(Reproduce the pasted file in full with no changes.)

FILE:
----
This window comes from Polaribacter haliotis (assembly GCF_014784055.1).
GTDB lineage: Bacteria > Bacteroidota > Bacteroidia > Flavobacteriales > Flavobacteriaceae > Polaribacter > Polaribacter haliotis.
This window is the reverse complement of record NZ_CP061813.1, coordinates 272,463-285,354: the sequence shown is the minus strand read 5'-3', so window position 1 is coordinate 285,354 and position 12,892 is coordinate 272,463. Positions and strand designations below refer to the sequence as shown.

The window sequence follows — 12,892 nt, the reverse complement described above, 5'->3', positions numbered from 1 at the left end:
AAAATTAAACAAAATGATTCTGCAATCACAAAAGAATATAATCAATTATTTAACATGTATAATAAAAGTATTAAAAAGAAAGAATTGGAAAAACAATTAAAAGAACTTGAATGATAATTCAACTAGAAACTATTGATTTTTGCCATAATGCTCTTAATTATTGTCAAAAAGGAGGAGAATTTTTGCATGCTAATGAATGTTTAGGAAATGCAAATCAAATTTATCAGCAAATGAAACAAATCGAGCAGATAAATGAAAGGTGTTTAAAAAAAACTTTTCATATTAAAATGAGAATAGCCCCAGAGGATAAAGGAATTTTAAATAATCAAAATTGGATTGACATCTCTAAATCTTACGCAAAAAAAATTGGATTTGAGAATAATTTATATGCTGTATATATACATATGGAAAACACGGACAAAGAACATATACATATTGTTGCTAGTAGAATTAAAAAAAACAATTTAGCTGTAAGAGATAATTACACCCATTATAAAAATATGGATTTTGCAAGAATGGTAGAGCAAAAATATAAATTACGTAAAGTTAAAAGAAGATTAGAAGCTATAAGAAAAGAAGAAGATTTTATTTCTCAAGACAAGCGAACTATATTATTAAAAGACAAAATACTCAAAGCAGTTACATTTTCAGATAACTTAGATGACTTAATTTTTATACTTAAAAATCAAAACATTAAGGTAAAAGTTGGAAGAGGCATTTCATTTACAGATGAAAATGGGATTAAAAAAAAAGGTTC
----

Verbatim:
This window comes from Polaribacter haliotis (assembly GCF_014784055.1).
GTDB lineage: Bacteria > Bacteroidota > Bacteroidia > Flavobacteriales > Flavobacteriaceae > Polaribacter > Polaribacter haliotis.
This window is the reverse complement of record NZ_CP061813.1, coordinates 272,463-285,354: the sequence shown is the minus strand read 5'-3', so window position 1 is coordinate 285,354 and position 12,892 is coordinate 272,463. Positions and strand designations below refer to the sequence as shown.

The window sequence follows — 12,892 nt, the reverse complement described above, 5'->3', positions numbered from 1 at the left end:
AAAATTAAACAAAATGATTCTGCAATCACAAAAGAATATAATCAATTATTTAACATGTATAATAAAAGTATTAAAAAGAAAGAATTGGAAAAACAATTAAAAGAACTTGAATGATAATTCAACTAGAAACTATTGATTTTTGCCATAATGCTCTTAATTATTGTCAAAAAGGAGGAGAATTTTTGCATGCTAATGAATGTTTAGGAAATGCAAATCAAATTTATCAGCAAATGAAACAAATCGAGCAGATAAATGAAAGGTGTTTAAAAAAAACTTTTCATATTAAAATGAGAATAGCCCCAGAGGATAAAGGAATTTTAAATAATCAAAATTGGATTGACATCTCTAAATCTTACGCAAAAAAAATTGGATTTGAGAATAATTTATATGCTGTATATATACATATGGAAAACACGGACAAAGAACATATACATATTGTTGCTAGTAGAATTAAAAAAAACAATTTAGCTGTAAGAGATAATTACACCCATTATAAAAATATGGATTTTGCAAGAATGGTAGAGCAAAAATATAAATTACGTAAAGTTAAAAGAAGATTAGAAGCTATAAGAAAAGAAGAAGATTTTATTTCTCAAGACAAGCGAACTATATTATTAAAAGACAAAATACTCAAAGCAGTTACATTTTCAGATAACTTAGATGACTTAATTTTTATACTTAAAAATCAAAACATTAAGGTAAAAGTTGGAAGAGGCATTTCATTTACAGATGAAAATGGGATTAAAAAAAAAGGTTC